Opinion

Being a nay-sayer is not enough

Published:  |  Modified:

As I mentioned in my article last week, the Montreal-based Arton Capital recently released its Passport Index 2017, a worldwide ranking for passports, in which the Malaysian passport is ranked as the world’s ‘fifth most powerful’, the second in Asean, only behind Singapore, and the third in Asia, just behind Singapore and Japan.

In other words, Malaysians can visit up to 154 countries without a visa.

The findings no doubt surprise many. Quite a few Apple Daily readers in Hong Kong actually started cursing the Special Administrative Region’s government for not doing enough, as a result of which the HKSAR passport lags far behind that of ‘Malai’ (a derogatory term used by Hong Kongers to refer to Malaysia).

But I was actually not a tad startled with the advanced position of the Malaysian passport. In fact, I have been monitoring the Passport Index and other similar rankings for several years and am well aware that our passport has often made it to the top ten. Another agency whose indices are worth consulting is Henley & Partners, whose index last year listed the Malaysian passport at No 12 globally.

The Passport Index is informative not only because it does tell us something about our diplomatic relations with other countries, but also raises the question as to why the goodwill gesture shown by Malaysia towards countries such as Morocco and Somalia is not reciprocated.

I remember when I had to go to the French embassy for a visa before travelling to Paris way back in 1991. Just a few years later, a visa waiver agreement was signed with most of the European Union (then known as the European Community) countries, which Malaysians have been able to visit without a visa for more than two decades.

Just last month, the visa requirement by Serbia for Malaysians was abolished, signalling a full resumption of bilateral ties between the two countries once bitterly at odds over the Bosnia issue. I am indeed glad that we have patched up and moved on.

Therefore, the Malaysian passport is now able to travel to more than 80 percent of the western countries, with the exception of the United States and Canada. Ottawa cancelled the visa waiver agreement with Malaysia after the Sept 11 attacks in 2001.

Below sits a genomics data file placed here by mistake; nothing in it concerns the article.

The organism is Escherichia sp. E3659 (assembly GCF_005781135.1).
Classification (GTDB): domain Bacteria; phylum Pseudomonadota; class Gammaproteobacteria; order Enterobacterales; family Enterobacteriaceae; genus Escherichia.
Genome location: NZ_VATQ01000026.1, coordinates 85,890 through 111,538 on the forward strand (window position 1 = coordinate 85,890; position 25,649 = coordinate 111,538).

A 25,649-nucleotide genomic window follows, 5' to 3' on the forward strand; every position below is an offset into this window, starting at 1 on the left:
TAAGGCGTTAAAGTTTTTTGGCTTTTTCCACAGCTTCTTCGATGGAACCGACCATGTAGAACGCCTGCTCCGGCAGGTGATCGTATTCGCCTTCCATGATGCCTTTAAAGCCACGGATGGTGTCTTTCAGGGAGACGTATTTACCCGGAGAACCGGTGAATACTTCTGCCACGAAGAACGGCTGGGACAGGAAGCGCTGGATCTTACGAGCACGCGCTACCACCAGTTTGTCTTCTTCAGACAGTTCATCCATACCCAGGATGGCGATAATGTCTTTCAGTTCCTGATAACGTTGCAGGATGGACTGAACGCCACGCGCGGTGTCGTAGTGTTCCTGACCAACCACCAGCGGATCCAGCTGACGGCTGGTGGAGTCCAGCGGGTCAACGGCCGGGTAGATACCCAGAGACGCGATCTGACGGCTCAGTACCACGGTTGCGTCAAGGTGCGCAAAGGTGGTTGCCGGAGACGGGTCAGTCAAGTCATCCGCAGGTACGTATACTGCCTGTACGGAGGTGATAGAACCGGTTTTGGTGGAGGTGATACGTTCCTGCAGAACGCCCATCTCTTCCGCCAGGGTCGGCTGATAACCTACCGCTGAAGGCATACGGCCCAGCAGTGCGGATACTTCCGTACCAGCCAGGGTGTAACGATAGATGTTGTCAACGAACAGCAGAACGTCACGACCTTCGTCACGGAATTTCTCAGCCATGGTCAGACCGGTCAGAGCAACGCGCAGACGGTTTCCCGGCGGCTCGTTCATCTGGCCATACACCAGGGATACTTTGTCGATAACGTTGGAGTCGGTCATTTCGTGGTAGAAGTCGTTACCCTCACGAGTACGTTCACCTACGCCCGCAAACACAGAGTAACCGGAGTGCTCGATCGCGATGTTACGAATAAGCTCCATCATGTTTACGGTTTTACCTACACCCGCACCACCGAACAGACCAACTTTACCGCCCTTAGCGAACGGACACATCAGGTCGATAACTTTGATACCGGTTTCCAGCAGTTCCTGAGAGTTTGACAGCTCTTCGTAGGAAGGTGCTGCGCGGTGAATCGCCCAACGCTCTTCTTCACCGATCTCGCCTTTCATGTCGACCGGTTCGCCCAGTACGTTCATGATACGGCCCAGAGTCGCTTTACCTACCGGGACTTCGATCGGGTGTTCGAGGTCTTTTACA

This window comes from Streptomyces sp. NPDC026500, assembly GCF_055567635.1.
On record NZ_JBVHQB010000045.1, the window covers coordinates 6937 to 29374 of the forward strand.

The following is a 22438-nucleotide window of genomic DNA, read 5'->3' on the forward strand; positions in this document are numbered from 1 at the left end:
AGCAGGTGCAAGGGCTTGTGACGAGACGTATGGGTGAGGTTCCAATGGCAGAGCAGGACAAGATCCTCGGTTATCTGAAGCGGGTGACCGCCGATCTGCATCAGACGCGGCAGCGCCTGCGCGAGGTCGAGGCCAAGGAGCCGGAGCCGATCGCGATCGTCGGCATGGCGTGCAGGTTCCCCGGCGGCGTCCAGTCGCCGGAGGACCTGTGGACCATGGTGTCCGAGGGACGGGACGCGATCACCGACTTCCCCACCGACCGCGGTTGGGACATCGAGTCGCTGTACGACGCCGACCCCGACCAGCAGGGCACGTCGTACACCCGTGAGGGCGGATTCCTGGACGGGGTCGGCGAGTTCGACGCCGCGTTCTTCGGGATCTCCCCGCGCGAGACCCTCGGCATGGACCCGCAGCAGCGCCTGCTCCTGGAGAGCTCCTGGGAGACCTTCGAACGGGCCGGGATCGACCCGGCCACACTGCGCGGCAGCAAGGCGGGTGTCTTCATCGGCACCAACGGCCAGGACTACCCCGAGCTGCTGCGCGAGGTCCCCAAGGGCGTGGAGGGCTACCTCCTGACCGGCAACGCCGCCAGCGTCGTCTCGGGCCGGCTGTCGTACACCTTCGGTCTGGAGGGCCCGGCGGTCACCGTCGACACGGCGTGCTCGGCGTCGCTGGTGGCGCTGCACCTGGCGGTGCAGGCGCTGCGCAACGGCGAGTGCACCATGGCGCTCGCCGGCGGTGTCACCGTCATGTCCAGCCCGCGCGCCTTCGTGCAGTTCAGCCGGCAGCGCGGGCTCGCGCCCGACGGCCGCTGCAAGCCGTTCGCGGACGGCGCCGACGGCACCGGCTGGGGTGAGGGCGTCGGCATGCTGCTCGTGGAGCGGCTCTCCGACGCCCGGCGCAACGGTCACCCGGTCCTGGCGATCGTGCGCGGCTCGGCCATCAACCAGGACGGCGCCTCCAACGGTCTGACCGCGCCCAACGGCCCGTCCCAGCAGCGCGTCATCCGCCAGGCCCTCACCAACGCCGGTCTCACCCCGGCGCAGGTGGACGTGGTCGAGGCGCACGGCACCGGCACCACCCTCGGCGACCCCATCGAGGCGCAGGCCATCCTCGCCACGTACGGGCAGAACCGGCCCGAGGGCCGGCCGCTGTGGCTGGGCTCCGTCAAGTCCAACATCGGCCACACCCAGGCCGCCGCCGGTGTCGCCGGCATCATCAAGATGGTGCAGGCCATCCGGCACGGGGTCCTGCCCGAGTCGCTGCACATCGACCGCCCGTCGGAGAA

Many still lament that Malaysians do not enjoy the privilege of being on the US visa waiver program. However, we must not lose sight of the blessing that, in addition to Europe, our passport is also welcome in most of the developing world, especially in Latin America, the Middle East and a significant portion of the African continent.

Lest we forget, two-thirds of the United Nations is made up of developing countries, and their friendship and goodwill may go a long way at some critical moment. Forget not, the People’s Republic of China succeeded in replacing the Republic of China (Taiwan) at the UN all thanks to the support of many small and developing nations, not those rich and powerful states in the west.

As of today, more than 120 countries - virtually all from the developing world - recognise Palestine as a sovereign state, putting enormous pressure on Israel as well as those western nations supporting it.

However much I disagree with Dr Mahathir Mohamad, I have to admit it was his proactive foreign policies that raised Malaysia’s international profile. According to the late Professor Chandran Jeshurun, Mahathir’s “first priority (as prime minister) was the Asean countries, then the small countries, and only then the Commonwealth countries”.

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